Patanjali’s Eight Limbs of Yoga for attaining Samadhi
Approximately 200 AD
Buddha’s Eightfold Pathway to Nirvana Approximately 400 BC
1. Yama : Universal morality Right understanding (Samma ditthi)
2. Niyama : Personal observances Right thought (Samma sankappa)
3.Asanas : Body postures or poses Right speech (Samma vaca)
4.Pranayama : Breathing exercises Right action (Samma kammanta)
5.Pratyahara : Control of the senses Right livelihood (Samma ajiva)
6.Dharana : Concentration Right effort (Samma vayama)
7.Dhyana : Meditation Right mindfulness (Samma sati)
8.Samadhi : Union with the Divine Right concentration (Samma samadhi)
Table 1. Comparison of Patanjali’s Eight Limbs and the Buddha’s Eightfold Pathway.
One of the main differences between Patanjali’s Eight Limbs and the Buddha’s Eightfold Pathway is Patanjali’s focus on Pranayamas and Asanas. If you were to delve deeper into each of these limbs or pathways, you would note some other subtle differences. Patanjali was less specific when it came to how to meditate whereas Buddhists have generally more emphasis on style and specifics of how to perform the meditation.
It is very popular now for yogis and yoginis to take part in Vipassana retreats. It makes sense that many yoga students are looking for more specific ways to practice meditation. Since it is an important part of both the Buddhist and Yoga student’s journey towards Nirvana or Samadhi, meditation cannot be ignored. Patanjali’s Eight Limbs of Yoga and the Buddha’s Noble Eightfold Pathways are not à la carte menus. As a yoga student, a yoga teacher, and a yoga studio owner, I am continually surprised when a yoga student says to me, “I am not really into the meditation thing.” It is kind of like a Christian saying, “I am not really into the whole Resurrection part of the Bible.” To fully immerse yourself as a student of yoga or as a Buddhist, dedication to all parts are required.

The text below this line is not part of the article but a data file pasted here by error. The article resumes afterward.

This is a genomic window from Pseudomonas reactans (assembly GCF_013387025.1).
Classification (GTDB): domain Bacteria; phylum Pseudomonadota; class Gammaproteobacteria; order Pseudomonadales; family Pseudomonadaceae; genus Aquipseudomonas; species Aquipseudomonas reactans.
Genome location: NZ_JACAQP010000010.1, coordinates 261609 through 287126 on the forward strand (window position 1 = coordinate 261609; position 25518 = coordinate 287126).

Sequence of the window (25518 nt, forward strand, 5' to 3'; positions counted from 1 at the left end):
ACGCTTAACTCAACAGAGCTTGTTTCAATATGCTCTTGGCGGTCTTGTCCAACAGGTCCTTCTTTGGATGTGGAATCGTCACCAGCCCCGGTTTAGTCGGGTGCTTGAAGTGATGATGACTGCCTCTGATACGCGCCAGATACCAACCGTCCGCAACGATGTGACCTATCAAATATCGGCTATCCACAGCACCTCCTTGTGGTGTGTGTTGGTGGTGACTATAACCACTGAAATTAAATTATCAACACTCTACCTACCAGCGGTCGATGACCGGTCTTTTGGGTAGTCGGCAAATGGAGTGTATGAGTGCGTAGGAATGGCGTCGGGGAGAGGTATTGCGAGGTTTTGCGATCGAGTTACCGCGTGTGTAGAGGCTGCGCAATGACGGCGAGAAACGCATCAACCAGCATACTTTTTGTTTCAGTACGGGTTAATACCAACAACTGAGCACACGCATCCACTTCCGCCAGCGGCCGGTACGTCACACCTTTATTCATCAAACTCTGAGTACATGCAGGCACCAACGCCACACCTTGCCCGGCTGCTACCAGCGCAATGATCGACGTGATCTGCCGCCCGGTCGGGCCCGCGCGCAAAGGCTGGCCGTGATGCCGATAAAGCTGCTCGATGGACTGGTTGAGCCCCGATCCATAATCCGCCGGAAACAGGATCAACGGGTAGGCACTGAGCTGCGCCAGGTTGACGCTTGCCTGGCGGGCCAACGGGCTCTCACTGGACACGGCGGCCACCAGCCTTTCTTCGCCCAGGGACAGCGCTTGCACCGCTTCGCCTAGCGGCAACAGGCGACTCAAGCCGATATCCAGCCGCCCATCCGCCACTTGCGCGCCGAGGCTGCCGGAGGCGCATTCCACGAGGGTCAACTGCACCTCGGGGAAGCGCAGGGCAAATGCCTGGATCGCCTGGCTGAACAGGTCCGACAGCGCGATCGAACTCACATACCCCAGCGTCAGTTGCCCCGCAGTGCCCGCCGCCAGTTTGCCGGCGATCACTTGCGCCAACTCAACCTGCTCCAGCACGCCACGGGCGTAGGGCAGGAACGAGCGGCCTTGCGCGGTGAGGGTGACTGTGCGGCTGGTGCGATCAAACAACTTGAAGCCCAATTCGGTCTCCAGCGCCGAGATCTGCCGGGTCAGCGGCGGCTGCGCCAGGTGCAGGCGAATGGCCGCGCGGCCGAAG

I teach several meditation classes each week. I do not call myself a Buddhist, but my guided meditations almost always begin with Rupajhana. This four-level meditation is extremely powerful as a tool of Samatha (calming the mind). Once we have reached the fourth jhana, I often transition into a Vipassana meditation to work on gaining insight. These two meditations together are a Mahayana-style of Buddhist meditation and have encouraged the most significant spiritual evolution in myself along my journey towards Samadhi along Patanjali’s Eight Limbs of Yoga.
If you are looking for a specific meditation practice for your Dhyana, do consider Vipassana or Samatha or Rupajhana. You can learn these meditations by attending a retreat or a local Buddhist temple. I came to yoga from a long history in meditation, which I now see is not as common as people who come to meditation from exploring Patanjali’s Eight Limbs of Yoga.
Most people I have met in my yoga journey, come to yoga for the asana but those who stay in yoga, stay to follow the path along all Eight Limbs. If your journey through yoga does encourage you to learn more about Dhyana and all the limbs of yoga, it is my hope that this article provides some background into the weaving of Buddhism and the Raja School of Yoga.
In peace and love,